Luke Copland, an associate professor in the University of Ottawa’s geography department, and Derek Mueller, an assistant professor at Carleton University’s geography and environmental studies department, co-authored research reporting the disintegration of both the Serson Ice Shelf and the Ward Hunt Ice Shelf.
According to a September 29 article by Charmaine Noronha of the Associated Press (AP), the duo reports that the Serson Ice Shelf shrank from 79.15 square miles to a pair of remnant sections three years ago, and shrank further this summer, with one going from 16 square miles to 9.65 and the other decreasing from 13.51 square miles to just two square miles.
Similarly, the Ward Hunt Ice Shelf split into a pair of “drifting ice masses” during the summer, according to Noronha. While it measured 131.7 square miles last year, the two fragments now measured in at 87.65 square miles and 28.75 square miles.
“This is our coastline changing,” Mueller said in a statement earlier in the week. “These unique and massive geographical features that we consider to be part of the map of Canada are disappearing and they won’t come back.”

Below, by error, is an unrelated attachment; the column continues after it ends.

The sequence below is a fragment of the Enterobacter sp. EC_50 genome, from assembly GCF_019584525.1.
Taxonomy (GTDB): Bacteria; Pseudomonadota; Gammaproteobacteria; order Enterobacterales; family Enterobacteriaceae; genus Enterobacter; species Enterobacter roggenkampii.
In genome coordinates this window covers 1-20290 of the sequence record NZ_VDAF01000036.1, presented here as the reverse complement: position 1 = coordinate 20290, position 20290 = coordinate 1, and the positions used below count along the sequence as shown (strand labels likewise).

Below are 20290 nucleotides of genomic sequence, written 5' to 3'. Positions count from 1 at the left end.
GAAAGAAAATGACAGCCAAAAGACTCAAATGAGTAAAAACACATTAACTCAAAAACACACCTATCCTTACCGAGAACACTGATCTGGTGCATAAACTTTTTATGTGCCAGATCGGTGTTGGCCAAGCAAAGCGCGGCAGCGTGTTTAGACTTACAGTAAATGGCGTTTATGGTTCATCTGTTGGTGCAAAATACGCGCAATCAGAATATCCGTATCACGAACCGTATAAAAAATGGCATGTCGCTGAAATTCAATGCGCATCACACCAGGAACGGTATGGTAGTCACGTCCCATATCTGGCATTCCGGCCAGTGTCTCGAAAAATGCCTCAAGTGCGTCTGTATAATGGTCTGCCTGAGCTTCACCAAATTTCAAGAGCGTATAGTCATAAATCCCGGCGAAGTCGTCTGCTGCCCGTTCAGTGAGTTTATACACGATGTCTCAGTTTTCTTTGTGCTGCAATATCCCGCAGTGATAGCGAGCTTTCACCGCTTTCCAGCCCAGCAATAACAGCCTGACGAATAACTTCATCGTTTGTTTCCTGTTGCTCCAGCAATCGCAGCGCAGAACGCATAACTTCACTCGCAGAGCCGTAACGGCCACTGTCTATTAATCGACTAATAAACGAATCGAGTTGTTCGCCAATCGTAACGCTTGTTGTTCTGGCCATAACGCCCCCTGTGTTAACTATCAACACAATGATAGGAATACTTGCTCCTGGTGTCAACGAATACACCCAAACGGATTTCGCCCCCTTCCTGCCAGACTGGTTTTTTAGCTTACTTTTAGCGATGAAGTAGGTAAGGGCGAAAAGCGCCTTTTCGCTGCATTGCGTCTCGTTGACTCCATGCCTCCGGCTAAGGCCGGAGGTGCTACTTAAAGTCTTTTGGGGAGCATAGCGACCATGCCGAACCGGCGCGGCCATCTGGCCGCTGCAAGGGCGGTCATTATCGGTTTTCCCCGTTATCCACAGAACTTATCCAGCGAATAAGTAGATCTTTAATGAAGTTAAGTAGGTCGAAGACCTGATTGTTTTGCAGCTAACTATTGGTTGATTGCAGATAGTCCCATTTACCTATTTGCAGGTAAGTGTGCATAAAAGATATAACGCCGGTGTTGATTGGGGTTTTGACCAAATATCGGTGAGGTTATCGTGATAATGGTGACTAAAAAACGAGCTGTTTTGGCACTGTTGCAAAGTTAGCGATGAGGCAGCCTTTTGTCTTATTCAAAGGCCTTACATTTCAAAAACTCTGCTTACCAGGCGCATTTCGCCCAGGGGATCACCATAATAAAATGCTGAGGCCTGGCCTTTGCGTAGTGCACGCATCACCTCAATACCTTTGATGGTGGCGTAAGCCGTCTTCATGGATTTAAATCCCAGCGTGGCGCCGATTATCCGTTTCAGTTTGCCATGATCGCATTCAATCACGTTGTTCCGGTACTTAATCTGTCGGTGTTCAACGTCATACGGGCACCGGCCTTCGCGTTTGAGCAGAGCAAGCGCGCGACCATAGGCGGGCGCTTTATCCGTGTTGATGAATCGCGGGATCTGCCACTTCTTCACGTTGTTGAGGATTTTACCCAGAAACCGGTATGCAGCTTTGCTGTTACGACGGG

“The ice shelves were formed and sustained in a different climate than what we have now,” he added. “As they disappear, it implies we are returning to conditions unseen in the Arctic for thousands of years.”
The AP reports that Copland used a combination of satellite imagery and five years worth of field work in his research, and claims that since the end of July, the Canadian Arctic ice shelf has lost pieces roughly equal to “one and a half times the size of Manhattan Island.”
Mueller added that the total summertime loss could be up to three billion tons.
The findings have not yet been peer reviewed, reports Noronha, “but a number of scientists contacted by The Associated Press reviewed the findings, agreeing the loss in volume of ice shelves is significant.”
From 1906 through 1982, there has been an estimated 90% reduction in the extent of ice shelves among the coastline, Noronha says, citing statistics from Laval University researchers. Serson and Ward Hunt were two of the six smaller ice sheets to have formed from what was known as the Ellesmere Island Ice Sheet. One of the six all but disappeared in 2005, and another in 2008, the AP said.